Madagascar | Freedom House

Freedom of the Press



Freedom of the Press 2011

2011 Scores

Press Status

Not Free

Press Freedom Score
(0 = best, 100 = worst)


Political Environment
(0 = best, 40 = worst)


Economic Environment
(0 = best, 30 = worst)


After a coup swept the former mayor of Antananarivo, Andry Nirina Rajoelina, to the presidency in March 2009, the ensuing dismissal of the parliament, a virtual suspension of the constitution, and the end of any semblance of judicial independence ushered in a dangerous and violent period for journalists and the media that has continued through the end of 2010.

With the breakdown of democracy and constitutional governance since 2009, the laws protecting freedom of the press have been routinely ignored or selectively applied by the High Authority of the Transition (HAT), Rajoelina’s interim government. The increased corruption of the judiciary, and lack of a parliament or any independent media regulatory bodies, has allowed the HAT to rule by decree without checks and balances. Attempts to strengthen constitutional and legal protections for journalists and freedom of the press have been put on the back burner pending resolution of the political crisis. The November 17 constitutional referendum, which was approved by a 74 percent vote despite a boycott by the three opposition parties, was silent on the media. Despite attempts by several members of the media to formally draft a code of ethics, no such code exists, and the barely functional Association of Journalists lacks independence from political influence.

Censorship, harassment, and intimidation throughout the media sector remained widespread in 2010. During the year, the Rajoelina government closed several media outlets, many of them radio stations, for political reasons. The closings were often accompanied by violence. Several journalists were assaulted, arrested, and imprisoned. On May 15, government soldiers violently broke up a live broadcast at radio Frequence Plus in the capital, Antananarivo. Opposition politicians participating in the broadcast were assaulted, three members of the editorial staff suffered serious injuries, and large-scale destruction of the equipment forced the station’s closing. On May 20, government soldiers closedRadio Fahazavana, a church-owned station that supported ousted President Marc Ravalomanana, on a variety of charges including “non-respect for journalistic ethics resulting in a threat to state security and incitement of violence and rebellion.” Ten employees of the station, six of whom are journalists, were arrested and imprisoned until September 8, when they were conditionally released to await trial. Also on September 8, opposition station Radio Mahafaly in Antsirabé was ordered to cease broadcasting with no reason given for the suspension. In September and early October, the HAT ordered the closure of approximately 80 broadcasters, most of them radio stations. After an unsuccessful coup attempt by a group of military officers on November 17, several TV stations, including Ma-TV and TV Plus—which had broadcast statements by the leaders of the coup attempt—were threatened with suspension or closure if they were not more supportive of the transitional government. Government radio stations were not spared the violence. On August 27, Radio Soatalily, an affiliate of government-owned Radio National Malgache (RNM) in Toliary, was ransacked by opposition protesters, and on September 7 another RNM station, Radio Varatraza in Antsiranana, was damaged when an attempt was made to burn down its transmitter.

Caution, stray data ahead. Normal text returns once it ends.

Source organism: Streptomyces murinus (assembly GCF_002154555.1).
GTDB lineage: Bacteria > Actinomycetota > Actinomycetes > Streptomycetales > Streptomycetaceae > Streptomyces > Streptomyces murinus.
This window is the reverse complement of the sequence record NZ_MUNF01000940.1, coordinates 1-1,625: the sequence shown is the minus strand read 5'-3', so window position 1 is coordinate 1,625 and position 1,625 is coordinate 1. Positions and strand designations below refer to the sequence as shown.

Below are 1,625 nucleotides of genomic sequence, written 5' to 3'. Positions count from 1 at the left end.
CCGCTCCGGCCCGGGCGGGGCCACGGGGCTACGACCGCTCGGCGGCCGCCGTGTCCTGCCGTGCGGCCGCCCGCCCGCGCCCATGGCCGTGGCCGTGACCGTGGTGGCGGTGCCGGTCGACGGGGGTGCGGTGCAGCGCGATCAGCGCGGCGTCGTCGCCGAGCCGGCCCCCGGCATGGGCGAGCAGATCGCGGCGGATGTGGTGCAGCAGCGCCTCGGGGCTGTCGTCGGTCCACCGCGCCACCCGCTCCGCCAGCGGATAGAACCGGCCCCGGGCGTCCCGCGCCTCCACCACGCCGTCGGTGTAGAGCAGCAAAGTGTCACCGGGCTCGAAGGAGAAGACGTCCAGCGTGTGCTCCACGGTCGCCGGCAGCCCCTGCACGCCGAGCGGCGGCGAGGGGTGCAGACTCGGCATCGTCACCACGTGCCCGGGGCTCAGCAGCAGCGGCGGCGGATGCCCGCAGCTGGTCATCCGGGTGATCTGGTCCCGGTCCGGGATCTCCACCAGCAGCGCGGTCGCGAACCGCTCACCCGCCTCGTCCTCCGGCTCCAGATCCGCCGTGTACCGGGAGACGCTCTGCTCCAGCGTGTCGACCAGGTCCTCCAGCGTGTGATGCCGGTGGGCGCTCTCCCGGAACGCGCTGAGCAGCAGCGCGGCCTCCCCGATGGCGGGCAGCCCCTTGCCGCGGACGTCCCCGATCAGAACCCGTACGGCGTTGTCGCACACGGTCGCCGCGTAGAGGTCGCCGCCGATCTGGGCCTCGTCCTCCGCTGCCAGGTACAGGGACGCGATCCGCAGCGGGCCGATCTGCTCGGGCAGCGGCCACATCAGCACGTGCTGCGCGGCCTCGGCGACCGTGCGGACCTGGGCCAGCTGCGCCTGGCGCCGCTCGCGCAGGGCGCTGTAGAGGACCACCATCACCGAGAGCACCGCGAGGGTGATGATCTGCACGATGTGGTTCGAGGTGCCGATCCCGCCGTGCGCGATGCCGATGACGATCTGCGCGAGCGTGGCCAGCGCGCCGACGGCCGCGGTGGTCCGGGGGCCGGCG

Perhaps the only bright spot on Madagascar’s media landscape in 2010 was that no journalists were killed. In February 2009, prior to Ravalomanana’s overthrow, government security forces had shot and killed Ando Ratovonirina of privately owned Radio et Television Analamanga (RTA) at an opposition demonstration in the capital. That marked the first killing of a reporter in the course of his work in Madagascar since 1992. Due to the polarized and uncertain political climate, many journalists exercise self-censorship.

In 2010, there were approximately 250 radio stations and 39 television stations, though the government retains a monopoly on nationwide broadcasting. Thirteen private daily newspapers and many more that appear less frequently were published throughout the country, but the number fluctuated due to several closures and reopenings. Widespread poverty and illiteracy severely limit the penetration of TV, print media, and the internet, making radio by far the most important medium in the country. Major political figures own several of the private media outlets. Ravalomanana, for instance, owns the Malagasy Broadcasting System, which operates television and radio stations, and Rajoelina owns VIVA TV. The state-owned media include Television Malagasy and Malagasy National Radio.

While there were no reports that the government restricted internet usage or monitored e-mail, allegations of technical sabotage of websites from both political camps surfaced during the year. Given the extremely chaotic, violent, and restrictive media environment within the country, access to information from abroad via the internet took on added importance. However, the polarization that plagued the traditional media was also evident in cyberspace, and only about 1.7 percent of the population accessed the internet in 2010. Prospects for rapid expansion of the internet sector from these low levels improved greatly with the inauguration on November 16, 2009, of the submarine cable LION (Lower Indian Ocean Network), a fiber-optic network connecting Madagascar, Reunion, and Mauritius. The project, financed by a consortium made up of Orange Madagascar, Mauritius Telecom, and France Telecom S.A., would make it possible for Madagascar to access broadband internet for the first time. Broadband connection, however, was still unavailable at year’s end.